On Fri, Feb 23, 2018 at 5:43 AM, Baptiste Robert <baptisterober...@gmail.com
> wrote:

> Hi everybody,
> I'm struggling a little bit with the global architecture of proton cpp. I'm
> trying to code a wrapper to simplify the utilization for a end user.
> This wrapper is divided in two classes, a "client" that launch the
> proton::container in a separate thread, and a handler that inherate
> proton::messaging_handler. My "client" part is supposed to allow the user
> to create a new connection, send message, close the connection, etc..
> But I encounter strange behavior from proton, like why when I called a
> close on a connection, then my container exit from his thread (return from
> the run) ?

Do  you have some sample code? Possibly there is some confusion about the
threading rules. For example to close a connection from a thread other than
the event handling thread, you need to use a work-queue.
Have you looked at the cpp/multithreaded_* examples?

Same issue with the proton::reconnection_options, it does not works
> properly, if I simulate a broker crash and then relaunch it, my connection
> wait while the container is offline but after the restart I get a transport
> error.
It should work - if you can show some sample code we can figure out why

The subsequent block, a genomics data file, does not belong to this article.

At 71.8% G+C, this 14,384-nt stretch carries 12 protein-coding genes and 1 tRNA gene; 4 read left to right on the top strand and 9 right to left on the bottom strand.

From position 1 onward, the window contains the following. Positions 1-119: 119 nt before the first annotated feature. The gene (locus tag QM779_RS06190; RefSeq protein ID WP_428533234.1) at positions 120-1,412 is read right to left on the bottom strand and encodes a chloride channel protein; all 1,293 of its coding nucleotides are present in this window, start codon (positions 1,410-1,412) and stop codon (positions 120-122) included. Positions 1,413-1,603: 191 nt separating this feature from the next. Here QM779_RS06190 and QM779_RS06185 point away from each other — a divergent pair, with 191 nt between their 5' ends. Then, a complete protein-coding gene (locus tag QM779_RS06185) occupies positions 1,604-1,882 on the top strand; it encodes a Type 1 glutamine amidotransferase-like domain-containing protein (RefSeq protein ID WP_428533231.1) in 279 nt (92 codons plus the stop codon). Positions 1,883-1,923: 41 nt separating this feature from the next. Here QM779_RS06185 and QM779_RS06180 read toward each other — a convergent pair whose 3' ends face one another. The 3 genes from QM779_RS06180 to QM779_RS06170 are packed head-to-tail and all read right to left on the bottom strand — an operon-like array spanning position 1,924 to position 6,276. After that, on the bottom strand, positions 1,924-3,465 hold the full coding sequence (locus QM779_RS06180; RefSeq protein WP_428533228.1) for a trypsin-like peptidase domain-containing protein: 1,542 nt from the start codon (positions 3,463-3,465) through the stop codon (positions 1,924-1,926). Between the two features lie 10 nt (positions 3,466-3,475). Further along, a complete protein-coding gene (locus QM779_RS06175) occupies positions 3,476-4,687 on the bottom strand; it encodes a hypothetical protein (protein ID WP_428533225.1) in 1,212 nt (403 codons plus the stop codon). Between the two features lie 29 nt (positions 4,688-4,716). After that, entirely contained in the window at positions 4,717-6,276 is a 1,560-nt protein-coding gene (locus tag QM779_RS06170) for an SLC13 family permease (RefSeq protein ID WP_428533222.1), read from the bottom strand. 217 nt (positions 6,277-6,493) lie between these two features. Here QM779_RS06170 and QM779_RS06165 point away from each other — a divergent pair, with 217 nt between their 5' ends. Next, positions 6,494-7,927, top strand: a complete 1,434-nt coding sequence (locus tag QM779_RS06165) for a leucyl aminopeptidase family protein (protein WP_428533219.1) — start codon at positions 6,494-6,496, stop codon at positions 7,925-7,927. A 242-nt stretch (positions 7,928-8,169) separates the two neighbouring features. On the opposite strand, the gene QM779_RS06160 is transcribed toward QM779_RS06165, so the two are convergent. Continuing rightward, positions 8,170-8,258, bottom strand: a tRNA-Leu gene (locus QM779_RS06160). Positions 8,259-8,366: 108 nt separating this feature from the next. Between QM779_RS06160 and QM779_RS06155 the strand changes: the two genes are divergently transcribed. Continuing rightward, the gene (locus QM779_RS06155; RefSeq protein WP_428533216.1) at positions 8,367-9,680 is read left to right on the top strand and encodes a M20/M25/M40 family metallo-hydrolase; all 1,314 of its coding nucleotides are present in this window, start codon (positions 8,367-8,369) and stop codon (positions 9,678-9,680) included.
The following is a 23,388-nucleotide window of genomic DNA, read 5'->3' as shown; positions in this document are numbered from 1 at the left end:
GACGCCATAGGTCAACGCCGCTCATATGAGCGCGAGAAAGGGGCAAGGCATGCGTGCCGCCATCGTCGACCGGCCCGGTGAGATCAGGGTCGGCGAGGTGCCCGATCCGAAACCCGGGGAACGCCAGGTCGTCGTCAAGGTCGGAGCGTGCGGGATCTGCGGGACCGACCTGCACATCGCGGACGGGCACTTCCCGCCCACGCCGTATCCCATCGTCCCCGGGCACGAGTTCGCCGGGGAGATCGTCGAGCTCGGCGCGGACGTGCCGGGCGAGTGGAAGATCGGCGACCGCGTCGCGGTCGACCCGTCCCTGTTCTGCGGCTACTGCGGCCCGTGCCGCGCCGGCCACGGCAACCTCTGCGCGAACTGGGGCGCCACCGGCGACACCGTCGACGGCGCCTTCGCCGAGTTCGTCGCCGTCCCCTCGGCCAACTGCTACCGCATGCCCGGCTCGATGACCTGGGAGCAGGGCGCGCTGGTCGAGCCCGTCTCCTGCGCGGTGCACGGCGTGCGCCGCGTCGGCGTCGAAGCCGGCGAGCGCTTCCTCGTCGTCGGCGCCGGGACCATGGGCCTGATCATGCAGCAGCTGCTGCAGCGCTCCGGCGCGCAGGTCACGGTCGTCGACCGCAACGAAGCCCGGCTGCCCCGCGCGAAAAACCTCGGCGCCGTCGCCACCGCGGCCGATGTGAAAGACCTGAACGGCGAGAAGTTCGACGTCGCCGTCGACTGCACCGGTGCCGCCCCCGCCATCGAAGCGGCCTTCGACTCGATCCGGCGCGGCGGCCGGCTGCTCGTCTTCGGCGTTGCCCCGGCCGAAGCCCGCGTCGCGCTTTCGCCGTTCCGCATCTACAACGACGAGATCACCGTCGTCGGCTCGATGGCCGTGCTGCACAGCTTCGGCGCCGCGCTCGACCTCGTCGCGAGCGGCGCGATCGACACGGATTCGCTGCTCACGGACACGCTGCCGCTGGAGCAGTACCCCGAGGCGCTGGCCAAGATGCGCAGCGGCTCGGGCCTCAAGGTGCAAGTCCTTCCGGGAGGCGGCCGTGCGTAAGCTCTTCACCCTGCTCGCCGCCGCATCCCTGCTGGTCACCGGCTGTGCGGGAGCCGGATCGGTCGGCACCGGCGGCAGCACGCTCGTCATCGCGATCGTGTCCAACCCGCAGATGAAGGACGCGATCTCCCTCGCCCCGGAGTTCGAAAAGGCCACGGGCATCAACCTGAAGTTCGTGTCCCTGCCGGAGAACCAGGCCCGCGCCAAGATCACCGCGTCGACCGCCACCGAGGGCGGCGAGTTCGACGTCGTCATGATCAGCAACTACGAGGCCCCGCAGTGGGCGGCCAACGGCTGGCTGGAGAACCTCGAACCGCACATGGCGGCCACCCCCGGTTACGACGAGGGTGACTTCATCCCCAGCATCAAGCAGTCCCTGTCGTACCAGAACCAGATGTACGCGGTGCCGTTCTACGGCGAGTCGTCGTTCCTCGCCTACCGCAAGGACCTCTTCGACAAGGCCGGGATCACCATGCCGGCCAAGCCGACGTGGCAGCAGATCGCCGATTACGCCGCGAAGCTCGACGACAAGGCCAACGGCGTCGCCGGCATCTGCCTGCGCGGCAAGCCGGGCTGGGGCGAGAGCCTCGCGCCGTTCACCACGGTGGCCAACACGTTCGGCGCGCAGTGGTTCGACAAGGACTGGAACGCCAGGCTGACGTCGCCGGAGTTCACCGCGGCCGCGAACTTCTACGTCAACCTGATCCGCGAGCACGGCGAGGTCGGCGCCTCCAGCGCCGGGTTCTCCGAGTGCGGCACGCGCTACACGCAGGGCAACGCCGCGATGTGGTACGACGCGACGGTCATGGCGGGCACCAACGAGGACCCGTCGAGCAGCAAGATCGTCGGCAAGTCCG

> So I supposed my problem here is that I not fully understand the philosophy
> of proton. In my mind it was : one container that handle multiple
> connections, and the container can close/open connections from different
> thread.
That's correct, although there are some rules about what you can do from
what thread. Take a look at

> Oh and lastly, I do not understand why the proton::error_condition does not
> have an error code (proper enum, not string).

It represents an AMQP error condition which has a name, description and
some optional "info" - not an operating system error. In cases where we
generate error conditions internally because of OS errors we usually
include the OS error description in the description but there's no access
to an OS-specific error code.

The condition name acts a bit like an error "type", but it is not a closed
set. For IO related errors we use "proton:io", there are some AMQP standard
names which can be used for errors on the wire, but an application is free
to invent others:

InternalError         = "amqp:internal-error"
NotFound              = "amqp:not-found"
UnauthorizedAccess    = "amqp:unauthorized-access"
DecodeError           = "amqp:decode-error"
ResourceLimitExceeded = "amqp:resource-limit-exceeded"
NotAllowed            = "amqp:not-allowed"
InvalidField          = "amqp:invalid-field"
NotImplemented        = "amqp:not-implemented"
ResourceLocked        = "amqp:resource-locked"
PreconditionFailed    = "amqp:precondition-failed"
ResourceDeleted       = "amqp:resource-deleted"
IllegalState          = "amqp:illegal-state"
FrameSizeTooSmall     = "amqp:frame-size-too-small"

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